Cloud-based image and report sharing continues to expand as standards emerge and security improves.
About a year ago, 45-year-old Anna Schafer moved from Maine to South Carolina for her job. As she settled into her new home, Anna made an appointment with a highly recommended gynecologist at her local hospital.
At her appointment, Anna filled out the new patient paperwork and as part of her medical history indicated that it had been more than a year since her last mammogram. Seeing this, the gynecologist referred Anna to the hospital's breast imaging center.
Anna had been getting annual mammograms for five years and knew what to expect from the screening exam. But when the radiologist told her about a suspicious spot on the images, Anna welled with anxiety. Her mother had battled breast cancer, and she worried that heredity wasn't on her side. The radiologist would know more once she compared the new exam to Anna's previous breast images. It would take just a few days for Anna's former provider to put the images on a CD and send it through the mail. In the meantime, all Anna could do was wait — and worry.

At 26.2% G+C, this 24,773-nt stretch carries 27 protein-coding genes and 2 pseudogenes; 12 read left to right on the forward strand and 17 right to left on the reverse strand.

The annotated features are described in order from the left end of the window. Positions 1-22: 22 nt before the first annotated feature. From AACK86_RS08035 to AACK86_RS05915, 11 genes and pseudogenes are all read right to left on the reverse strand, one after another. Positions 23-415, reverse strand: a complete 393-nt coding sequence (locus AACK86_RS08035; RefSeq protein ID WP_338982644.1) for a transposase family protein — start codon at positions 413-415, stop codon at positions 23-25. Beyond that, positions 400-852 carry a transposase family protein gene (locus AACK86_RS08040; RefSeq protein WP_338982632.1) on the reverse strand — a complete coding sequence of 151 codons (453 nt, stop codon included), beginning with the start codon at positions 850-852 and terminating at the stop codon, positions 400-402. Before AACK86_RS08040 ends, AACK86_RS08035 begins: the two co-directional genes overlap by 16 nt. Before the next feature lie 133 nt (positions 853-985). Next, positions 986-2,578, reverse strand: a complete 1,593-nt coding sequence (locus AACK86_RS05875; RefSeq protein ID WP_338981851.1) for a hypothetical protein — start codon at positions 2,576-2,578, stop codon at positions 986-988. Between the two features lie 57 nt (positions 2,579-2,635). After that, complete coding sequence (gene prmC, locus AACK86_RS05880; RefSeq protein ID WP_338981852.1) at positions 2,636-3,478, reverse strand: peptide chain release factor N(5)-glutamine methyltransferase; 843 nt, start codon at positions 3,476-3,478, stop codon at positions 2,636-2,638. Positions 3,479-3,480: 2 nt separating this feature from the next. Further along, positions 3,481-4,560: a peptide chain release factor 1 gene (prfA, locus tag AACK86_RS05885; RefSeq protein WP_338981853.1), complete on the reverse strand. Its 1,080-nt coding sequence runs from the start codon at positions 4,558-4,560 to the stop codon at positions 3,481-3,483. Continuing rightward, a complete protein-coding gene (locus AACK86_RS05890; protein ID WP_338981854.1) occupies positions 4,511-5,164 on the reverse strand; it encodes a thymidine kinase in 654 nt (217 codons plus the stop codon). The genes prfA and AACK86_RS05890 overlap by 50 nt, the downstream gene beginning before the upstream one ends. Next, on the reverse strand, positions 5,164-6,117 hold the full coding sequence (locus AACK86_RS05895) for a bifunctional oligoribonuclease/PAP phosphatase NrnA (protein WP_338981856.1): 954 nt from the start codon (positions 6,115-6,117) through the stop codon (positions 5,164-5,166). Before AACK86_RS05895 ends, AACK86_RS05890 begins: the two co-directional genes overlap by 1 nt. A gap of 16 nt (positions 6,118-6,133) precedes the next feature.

While Anna is a fictional character, her story is all to real. Every day, patients experience anxiety, delayed care, and sometimes repeated imaging due to inefficiencies in image sharing among health care institutions. But imagine if patients and providers didn't have to obtain CDs for comparison studies. Imagine if hospitals could instantaneously share images while a transfer patient was en route or if patients could send their images electronically to authorized providers. Some health systems have made such rapid image transfer a reality through the use of a platform that many people already use to store and share other types of data — the cloud. And the technology's use in medical imaging is only expected to rise.
Cloud computing involves sharing information through integrated networks over the Internet, making it possible to access the information from any location. Most people regularly use cloud services in some capacity, even if they don't realize it. One of the most common uses is through email programs, like Gmail and Yahoo Mail, which store messages and make them shareable using cloud servers. "In general, people have grown accustomed to cloud services just kind of taking care of data storage and sharing without them having to think about it," says David S. Hirschorn, MD, director of imaging informatics at Staten Island University Hospital in Staten Island, N.Y.